As an analyst, knowing the main methods of how to value corporations is by far the most important set of skills you can gain as a junior. Here we discuss the three main methods you need to know about in order to value a company. If you're thinking about Investment Banking as a career, read on.
1. Comparable Companies Analysis (CCA)
The foundation of this exercise is built upon the principle that similar companies can provide a point of reference to value an external one. For example, when trying to value a new technology start up, you are more likely to compare it with a related start up rather then a food delivery company.
Keeping this in mind, a CCA exercise will start with an analyst gathering a host of similar companies that share key financial statistics and indicators. This information is then listed on an excel sheet- the lifeline of any analyst- and benchmarked against a target company.The analyst will calculate financial ratios, referred to in the investment-banking world as “trading multiples”, which act as a base to come up with a valuation range for the target company. An example of these trading multiples is EV/EBITDA, which is one of the most heavily used multiples in company valuation. This is a measure of the cost of a stock.
Finally, the analyst will estimate a range for the given company by manipulating the target’s financial history and the relevant trading multiple.
2. Precedent Transaction Analysis
This approach also uses a multiples based method like the one seen in comparable companies analysis. The exercise mainly revolves around looking at multiples and sums paid for similar companies in the past. It’s mainly used in M&A transactions, where clients are looking to purchase or merge with a given company.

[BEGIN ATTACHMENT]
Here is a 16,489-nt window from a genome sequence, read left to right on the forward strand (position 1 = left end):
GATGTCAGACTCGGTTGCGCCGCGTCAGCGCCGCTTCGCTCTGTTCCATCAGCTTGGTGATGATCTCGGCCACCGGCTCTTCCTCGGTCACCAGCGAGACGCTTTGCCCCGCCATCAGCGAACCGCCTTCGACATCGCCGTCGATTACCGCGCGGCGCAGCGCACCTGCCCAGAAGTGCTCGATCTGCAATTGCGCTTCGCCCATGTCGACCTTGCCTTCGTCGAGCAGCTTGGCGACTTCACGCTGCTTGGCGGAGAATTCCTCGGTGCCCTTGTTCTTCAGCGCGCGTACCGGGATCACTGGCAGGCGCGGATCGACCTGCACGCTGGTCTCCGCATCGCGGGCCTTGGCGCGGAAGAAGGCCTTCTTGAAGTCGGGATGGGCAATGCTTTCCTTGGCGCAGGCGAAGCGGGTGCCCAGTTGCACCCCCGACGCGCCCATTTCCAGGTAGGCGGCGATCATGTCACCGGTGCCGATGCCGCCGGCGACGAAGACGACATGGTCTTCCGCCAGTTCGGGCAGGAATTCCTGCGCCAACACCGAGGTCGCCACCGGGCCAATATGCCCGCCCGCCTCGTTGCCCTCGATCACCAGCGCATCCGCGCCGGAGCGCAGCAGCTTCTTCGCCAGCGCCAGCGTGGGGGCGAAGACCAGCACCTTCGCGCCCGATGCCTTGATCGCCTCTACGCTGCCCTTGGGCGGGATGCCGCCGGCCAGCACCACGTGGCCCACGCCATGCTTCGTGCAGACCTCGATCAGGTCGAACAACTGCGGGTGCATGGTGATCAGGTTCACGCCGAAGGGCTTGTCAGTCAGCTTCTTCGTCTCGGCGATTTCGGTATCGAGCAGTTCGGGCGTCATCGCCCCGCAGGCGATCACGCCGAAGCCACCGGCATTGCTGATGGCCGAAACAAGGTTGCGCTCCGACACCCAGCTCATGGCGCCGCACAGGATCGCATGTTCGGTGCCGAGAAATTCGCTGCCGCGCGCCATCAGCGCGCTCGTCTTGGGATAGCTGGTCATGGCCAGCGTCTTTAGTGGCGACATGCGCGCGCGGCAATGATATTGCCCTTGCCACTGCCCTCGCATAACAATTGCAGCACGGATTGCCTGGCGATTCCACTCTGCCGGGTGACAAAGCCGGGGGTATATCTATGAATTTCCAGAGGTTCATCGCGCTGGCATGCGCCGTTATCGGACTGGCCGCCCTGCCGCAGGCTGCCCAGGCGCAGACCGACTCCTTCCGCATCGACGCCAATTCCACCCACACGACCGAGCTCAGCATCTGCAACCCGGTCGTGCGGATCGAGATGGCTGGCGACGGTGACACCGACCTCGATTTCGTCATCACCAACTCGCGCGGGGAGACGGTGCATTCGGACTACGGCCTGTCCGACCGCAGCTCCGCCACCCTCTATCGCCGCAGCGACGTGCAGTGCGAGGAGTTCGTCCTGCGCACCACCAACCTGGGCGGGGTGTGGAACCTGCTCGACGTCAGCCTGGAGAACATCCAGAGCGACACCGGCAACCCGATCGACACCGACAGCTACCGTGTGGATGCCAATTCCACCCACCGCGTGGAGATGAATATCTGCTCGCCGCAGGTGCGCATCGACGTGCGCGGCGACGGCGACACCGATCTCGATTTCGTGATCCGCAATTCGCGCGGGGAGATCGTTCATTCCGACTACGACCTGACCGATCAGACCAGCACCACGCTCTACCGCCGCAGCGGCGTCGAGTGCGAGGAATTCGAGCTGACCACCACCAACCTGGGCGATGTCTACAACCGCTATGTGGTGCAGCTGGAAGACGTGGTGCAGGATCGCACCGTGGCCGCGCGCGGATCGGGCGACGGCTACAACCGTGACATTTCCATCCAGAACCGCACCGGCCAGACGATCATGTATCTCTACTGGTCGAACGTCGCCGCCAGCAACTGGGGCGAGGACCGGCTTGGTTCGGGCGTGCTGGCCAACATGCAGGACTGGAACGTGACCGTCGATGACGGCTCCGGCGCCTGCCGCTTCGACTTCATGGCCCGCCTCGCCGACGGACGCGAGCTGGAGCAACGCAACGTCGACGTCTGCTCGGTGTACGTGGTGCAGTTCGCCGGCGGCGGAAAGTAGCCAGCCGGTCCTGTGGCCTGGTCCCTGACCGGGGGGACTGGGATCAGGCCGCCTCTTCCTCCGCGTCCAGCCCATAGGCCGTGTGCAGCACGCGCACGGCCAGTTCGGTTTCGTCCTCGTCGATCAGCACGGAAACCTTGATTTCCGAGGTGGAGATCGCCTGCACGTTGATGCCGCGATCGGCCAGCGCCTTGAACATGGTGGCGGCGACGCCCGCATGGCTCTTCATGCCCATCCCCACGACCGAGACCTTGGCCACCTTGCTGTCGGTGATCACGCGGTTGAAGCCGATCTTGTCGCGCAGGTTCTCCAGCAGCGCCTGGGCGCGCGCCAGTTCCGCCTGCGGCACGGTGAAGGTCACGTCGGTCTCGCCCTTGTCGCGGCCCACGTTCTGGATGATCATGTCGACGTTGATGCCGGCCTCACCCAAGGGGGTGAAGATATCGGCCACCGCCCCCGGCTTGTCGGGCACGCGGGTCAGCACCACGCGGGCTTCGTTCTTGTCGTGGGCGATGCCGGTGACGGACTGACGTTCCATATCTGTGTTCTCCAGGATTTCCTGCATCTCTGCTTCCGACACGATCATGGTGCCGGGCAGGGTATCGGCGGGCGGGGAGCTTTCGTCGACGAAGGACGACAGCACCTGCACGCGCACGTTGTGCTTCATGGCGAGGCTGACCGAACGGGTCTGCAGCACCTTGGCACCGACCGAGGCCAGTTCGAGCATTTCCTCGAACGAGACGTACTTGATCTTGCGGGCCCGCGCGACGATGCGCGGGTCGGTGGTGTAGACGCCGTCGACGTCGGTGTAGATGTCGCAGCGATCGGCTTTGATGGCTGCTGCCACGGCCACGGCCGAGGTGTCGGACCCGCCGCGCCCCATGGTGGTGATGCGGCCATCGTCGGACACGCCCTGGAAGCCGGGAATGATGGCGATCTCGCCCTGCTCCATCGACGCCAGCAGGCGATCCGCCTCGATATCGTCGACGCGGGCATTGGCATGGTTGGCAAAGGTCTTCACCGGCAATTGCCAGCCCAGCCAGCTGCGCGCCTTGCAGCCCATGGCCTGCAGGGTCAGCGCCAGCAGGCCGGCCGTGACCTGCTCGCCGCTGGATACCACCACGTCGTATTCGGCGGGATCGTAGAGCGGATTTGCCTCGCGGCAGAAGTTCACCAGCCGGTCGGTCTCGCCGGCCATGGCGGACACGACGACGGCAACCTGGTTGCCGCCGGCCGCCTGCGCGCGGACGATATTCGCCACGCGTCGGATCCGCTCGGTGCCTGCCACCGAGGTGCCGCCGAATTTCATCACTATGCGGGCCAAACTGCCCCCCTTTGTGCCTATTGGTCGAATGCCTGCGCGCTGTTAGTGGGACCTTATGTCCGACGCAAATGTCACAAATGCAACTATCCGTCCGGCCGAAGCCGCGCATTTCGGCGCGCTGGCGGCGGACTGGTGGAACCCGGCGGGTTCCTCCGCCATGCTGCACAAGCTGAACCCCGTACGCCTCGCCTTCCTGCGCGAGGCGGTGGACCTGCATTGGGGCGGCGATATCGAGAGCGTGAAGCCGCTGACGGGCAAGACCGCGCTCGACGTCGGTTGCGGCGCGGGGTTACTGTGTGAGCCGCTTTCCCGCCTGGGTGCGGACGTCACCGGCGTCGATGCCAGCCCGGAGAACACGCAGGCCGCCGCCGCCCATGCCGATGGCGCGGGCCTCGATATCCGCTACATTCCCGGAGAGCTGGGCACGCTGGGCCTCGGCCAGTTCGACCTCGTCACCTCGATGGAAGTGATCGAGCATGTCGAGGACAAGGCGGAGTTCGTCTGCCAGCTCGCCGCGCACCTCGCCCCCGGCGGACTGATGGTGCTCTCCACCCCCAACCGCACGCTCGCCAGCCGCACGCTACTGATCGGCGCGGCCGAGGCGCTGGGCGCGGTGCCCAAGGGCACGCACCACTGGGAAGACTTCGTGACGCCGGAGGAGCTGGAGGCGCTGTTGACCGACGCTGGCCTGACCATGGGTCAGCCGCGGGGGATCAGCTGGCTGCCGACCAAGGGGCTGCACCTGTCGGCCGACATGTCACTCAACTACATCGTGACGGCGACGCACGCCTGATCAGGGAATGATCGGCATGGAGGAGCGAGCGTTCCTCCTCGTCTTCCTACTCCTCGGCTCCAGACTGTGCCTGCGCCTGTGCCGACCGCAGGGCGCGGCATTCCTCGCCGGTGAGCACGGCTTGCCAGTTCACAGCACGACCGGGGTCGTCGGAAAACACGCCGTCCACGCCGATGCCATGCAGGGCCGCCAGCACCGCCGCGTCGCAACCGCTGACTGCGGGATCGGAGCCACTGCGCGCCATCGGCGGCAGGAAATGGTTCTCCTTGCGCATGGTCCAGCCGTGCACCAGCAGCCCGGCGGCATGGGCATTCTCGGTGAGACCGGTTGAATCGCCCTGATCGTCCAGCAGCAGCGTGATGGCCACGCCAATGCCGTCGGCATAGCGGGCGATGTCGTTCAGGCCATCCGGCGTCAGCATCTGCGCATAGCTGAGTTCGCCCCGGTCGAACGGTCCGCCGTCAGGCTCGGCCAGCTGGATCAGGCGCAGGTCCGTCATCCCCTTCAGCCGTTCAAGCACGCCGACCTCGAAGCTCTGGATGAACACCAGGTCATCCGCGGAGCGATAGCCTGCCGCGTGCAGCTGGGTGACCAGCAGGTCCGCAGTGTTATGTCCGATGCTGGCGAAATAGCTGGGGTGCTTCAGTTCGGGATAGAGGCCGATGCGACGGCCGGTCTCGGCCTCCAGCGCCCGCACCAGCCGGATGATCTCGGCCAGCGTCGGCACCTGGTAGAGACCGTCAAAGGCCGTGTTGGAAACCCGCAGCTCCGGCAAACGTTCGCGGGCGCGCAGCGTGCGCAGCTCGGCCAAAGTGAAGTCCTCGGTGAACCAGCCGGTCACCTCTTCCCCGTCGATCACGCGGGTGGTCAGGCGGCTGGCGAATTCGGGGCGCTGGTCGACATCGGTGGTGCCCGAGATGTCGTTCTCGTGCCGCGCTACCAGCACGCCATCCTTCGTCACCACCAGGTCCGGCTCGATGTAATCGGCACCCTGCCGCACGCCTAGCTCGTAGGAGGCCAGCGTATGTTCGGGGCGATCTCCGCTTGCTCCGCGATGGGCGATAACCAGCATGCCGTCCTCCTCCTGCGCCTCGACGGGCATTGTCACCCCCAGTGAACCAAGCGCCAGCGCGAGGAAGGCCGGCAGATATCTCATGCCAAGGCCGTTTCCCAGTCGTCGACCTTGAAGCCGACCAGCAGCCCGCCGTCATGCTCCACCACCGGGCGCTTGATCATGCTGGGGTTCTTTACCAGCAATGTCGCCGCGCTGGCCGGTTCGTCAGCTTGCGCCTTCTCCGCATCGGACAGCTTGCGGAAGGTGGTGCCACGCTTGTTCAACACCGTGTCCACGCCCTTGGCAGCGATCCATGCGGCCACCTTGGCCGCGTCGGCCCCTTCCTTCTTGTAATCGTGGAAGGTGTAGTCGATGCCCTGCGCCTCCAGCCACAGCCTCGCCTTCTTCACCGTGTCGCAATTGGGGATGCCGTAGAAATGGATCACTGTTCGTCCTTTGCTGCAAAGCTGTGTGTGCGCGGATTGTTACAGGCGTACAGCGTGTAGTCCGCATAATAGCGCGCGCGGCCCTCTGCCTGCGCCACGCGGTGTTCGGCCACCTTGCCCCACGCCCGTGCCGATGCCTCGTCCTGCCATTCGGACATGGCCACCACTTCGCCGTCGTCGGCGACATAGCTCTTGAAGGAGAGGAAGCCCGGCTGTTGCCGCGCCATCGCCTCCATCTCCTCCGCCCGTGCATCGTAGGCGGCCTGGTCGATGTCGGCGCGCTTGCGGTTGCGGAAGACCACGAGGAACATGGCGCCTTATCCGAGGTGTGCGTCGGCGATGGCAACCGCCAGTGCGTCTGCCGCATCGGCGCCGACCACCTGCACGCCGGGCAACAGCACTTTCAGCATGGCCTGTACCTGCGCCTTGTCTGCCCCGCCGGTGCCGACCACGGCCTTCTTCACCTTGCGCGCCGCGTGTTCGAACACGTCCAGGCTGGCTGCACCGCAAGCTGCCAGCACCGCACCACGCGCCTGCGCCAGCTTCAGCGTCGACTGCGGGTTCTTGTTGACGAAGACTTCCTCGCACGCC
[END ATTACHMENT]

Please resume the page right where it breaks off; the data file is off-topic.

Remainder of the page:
The analyst will look closely at the multiples paid in these transactions of a particular industry, giving him/her guidelines to extrapolate a valuation range for the sale/purchase of a firm for the client. As a result, analysts will typically be aware of the trading multiples used in their covered industries.
3. Discounted Cash Flow (DCF) Analysis
This is one of the most vital concepts to grasp as an analyst since DCF analysis has fundamental use in almost every investment banking transaction.
This appraisal can become very technical, very quickly, and will need some patience on the analyst’s part. At the core of it, is projecting the present value of a company’s free cash flow and “terminal value” to realise it’s “intrinsic” worth. To find the present value of these, an important concept must be understood: that the discount rate is set on a company’s WACC (Weighted Average Cost of Capital).
This can be recognized as the opportunity cost of capital or the rate of return on alternative investments with similar risk. One of the most confusing aspects of this investigation is grasping a company’s terminal value. To get your head around this, you should take stock that it is naturally difficult to estimate accurate cash flows over an extended period of time, and thus a theoretical figure will be necessary to capture the remaining worth of a company.
All of this may seem confusing at first but reading through this overview a few times will help make this process second nature to you. For more information please visit: My_CorpFinance - a twitter account dedicated to assisting students in learning valuation methodology.
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